At this year’s Aspen Ideas Festival, we asked a group of scientists, activists, academics, and filmmakers to envision what Earth would look like in a century. “We know that the oceans control weather patterns—we haven’t got the foggiest idea still about how they’re changing, but they’re changing rapidly and dramatically,” says the oceanographer David Gallo. “That’s not good for humans, we don’t like change and change is coming.” Other panelists include Pete McBride, Louie Psihoyos, M. Sanjayan, Leilani Munter, Kathryn Sullivan, and Luiz Rocha.
The Big Question is a series inspired by The Atlantic‘s back-page feature.
News media are constantly panicking about the health effects of “screen time,” but almost anything can be done on a screen. Is lumping them all together under one name–and issuing warnings and official recommendations–actually productive? In this episode of If Our Bodies Could Talk, James Hamblin discourages technophobic panic.
In the forthcoming documentary Give Me Sex Jesus, the filmmakers Brittany Machado and Matt Barber tell personal stories of struggle from within the Evangelical Christian community to remain sexually pure until marriage. In this excerpt from the film, we meet Chris Bright, who grew up gay in one of the world’s most famous Evangelical families. It is a frank testimony about the realities of sex and shame within Christianity, albeit a very personal one.
The entire film will screen for free on Vimeo on September 17, 2015. For more information, you can visit the film’s website.
When Hurricane Katrina hit New Orleans in August of 2005, the students of Warren Easton High School scattered across the country. The school board was set to shutter Warren Easton—the oldest public high school in Louisiana—because of damage from the storm. In 2006, however, the school reopened and ever since then has been rebuilding its fledgling football team from scratch. This short documentary follows the Warren Easton football team all the way to the Louisiana state championship game last year, the apex of their comeback. “We have a bunch of kids on this team where the community told them they’d probably never amount to anything,” says head coach Tony Hull. “They care about this game a whole lot, because they know this game can take them to places they’ve never been before.”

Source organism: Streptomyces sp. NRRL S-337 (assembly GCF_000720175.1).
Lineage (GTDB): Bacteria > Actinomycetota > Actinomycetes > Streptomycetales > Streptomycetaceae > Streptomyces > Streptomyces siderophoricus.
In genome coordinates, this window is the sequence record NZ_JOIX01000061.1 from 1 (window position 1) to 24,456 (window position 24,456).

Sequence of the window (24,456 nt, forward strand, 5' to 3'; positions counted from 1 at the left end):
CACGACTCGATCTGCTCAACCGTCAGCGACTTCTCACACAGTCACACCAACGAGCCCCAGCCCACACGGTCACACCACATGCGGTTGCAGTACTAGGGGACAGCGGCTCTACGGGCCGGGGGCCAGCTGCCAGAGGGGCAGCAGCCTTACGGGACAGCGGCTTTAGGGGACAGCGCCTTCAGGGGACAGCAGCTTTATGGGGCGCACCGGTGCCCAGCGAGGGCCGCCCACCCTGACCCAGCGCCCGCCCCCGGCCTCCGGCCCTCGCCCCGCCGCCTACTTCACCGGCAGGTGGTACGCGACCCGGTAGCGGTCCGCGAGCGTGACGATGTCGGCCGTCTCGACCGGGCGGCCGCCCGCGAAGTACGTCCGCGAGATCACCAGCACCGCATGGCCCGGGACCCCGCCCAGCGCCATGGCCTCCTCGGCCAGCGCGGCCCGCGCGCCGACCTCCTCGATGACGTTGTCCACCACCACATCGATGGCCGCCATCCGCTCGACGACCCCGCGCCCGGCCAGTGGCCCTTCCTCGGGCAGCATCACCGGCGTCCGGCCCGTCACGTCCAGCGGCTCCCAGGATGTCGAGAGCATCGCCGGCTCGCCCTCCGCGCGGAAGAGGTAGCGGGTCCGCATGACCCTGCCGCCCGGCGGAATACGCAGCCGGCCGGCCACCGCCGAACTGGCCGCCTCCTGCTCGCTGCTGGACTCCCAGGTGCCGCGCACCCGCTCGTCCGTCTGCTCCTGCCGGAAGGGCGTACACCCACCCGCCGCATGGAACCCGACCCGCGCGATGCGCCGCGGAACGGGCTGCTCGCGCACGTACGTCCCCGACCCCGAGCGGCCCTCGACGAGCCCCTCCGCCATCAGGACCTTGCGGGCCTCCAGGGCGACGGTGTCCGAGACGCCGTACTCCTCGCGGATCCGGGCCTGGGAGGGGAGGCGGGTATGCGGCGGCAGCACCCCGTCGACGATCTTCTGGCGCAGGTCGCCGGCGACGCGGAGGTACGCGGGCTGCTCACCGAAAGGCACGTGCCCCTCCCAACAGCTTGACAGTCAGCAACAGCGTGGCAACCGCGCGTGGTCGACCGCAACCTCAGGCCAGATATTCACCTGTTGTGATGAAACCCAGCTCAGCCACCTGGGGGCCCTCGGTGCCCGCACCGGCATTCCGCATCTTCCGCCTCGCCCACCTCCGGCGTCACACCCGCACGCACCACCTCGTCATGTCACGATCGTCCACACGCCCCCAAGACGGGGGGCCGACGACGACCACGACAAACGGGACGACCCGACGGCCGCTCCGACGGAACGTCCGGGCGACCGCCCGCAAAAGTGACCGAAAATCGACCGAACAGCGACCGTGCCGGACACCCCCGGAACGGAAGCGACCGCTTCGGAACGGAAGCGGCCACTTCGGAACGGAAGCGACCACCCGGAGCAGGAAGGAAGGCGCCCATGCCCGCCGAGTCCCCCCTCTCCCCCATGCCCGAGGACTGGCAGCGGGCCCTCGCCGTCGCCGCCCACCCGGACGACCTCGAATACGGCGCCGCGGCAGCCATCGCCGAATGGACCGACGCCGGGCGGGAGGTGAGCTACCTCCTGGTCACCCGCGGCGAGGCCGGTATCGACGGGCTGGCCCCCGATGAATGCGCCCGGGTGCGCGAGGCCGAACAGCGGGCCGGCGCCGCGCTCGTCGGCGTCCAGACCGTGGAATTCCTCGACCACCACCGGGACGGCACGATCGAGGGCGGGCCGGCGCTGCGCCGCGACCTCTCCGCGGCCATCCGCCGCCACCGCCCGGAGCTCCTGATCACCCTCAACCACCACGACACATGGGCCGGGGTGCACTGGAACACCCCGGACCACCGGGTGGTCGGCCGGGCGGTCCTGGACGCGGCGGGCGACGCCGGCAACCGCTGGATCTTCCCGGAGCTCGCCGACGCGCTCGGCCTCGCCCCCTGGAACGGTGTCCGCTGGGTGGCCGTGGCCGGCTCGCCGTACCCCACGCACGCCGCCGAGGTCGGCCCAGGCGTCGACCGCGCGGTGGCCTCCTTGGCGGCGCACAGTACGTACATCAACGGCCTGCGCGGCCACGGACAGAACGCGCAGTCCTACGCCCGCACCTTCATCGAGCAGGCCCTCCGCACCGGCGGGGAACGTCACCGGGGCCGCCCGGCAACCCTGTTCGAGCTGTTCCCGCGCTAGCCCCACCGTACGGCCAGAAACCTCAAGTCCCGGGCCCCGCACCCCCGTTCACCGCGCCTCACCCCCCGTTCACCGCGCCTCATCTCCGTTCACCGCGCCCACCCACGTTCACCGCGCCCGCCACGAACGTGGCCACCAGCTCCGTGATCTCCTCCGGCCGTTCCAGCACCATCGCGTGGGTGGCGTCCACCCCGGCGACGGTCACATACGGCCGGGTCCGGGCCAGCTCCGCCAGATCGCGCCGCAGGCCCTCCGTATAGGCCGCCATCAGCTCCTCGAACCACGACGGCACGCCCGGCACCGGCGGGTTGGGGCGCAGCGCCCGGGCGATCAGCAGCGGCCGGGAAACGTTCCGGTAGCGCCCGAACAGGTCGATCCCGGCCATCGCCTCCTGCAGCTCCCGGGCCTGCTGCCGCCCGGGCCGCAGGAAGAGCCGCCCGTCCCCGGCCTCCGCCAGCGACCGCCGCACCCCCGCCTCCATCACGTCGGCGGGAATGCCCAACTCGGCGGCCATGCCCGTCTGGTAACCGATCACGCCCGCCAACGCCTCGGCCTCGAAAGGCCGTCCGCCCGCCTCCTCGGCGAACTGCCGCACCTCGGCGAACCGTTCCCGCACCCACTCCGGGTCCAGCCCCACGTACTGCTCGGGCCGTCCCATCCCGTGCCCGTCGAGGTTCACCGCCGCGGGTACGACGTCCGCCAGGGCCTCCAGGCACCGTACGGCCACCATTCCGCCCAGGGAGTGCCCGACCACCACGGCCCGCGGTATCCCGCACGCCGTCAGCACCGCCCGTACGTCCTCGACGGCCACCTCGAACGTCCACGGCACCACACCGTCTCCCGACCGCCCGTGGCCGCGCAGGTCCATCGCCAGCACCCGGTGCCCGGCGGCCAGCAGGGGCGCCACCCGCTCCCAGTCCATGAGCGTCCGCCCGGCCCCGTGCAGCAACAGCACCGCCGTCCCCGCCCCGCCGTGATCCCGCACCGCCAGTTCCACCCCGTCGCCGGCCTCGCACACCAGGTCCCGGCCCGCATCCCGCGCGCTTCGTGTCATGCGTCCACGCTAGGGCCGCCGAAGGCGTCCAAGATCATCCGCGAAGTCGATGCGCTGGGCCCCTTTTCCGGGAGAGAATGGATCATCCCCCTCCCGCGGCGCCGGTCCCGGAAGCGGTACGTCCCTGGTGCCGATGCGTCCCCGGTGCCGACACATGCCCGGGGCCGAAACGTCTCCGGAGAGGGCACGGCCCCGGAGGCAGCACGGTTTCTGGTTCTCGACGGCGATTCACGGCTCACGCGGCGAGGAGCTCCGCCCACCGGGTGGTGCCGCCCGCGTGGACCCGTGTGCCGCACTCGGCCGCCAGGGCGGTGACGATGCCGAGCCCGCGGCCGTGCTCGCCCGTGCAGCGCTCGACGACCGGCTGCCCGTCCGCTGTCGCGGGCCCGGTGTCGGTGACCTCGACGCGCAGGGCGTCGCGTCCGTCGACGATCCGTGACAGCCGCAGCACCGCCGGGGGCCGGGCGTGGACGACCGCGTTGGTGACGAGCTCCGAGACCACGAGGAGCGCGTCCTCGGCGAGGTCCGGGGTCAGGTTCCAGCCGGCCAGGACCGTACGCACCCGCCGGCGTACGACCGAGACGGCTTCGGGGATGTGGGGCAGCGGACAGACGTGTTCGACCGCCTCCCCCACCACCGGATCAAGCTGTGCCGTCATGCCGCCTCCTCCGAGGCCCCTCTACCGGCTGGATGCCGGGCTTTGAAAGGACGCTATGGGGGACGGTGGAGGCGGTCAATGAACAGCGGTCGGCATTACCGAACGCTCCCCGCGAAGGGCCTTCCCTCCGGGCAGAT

The film is the second episode in the series “Glory Days: High School Sports in America,” which was co-created by Victory Journal and Prospect Productions. It was originally developed for Complex Media and is presented by Powerade. Colin Barnicle was the director, Nicholas Strini was the director of photography, and original still photographs were taken by Christaan Felber. You can follow Victory Journal on Facebook, Twitter, and Instagram.
The Whitney Plantation near Wallace, Louisiana, is the first and only U.S. museum and memorial to slavery. While other museums may include slavery in their exhibits, the Whitney Plantation is the first of its kind to focus primarily on the institution. John Cummings, a 78-year-old white southerner, has spent 16 years and more than $8 million of his own fortune to build the project, which opened in December of last year.
Cummings, a successful trial attorney, developed the museum with the help of his full-time director of research, Ibrahima Seck. The duo hope to educate people on the realities of slavery in its time and its impact in the United States today. “The history of this country is rooted in slavery,” says Seck. “If you don’t understand the source of the problem, how can you solve it?”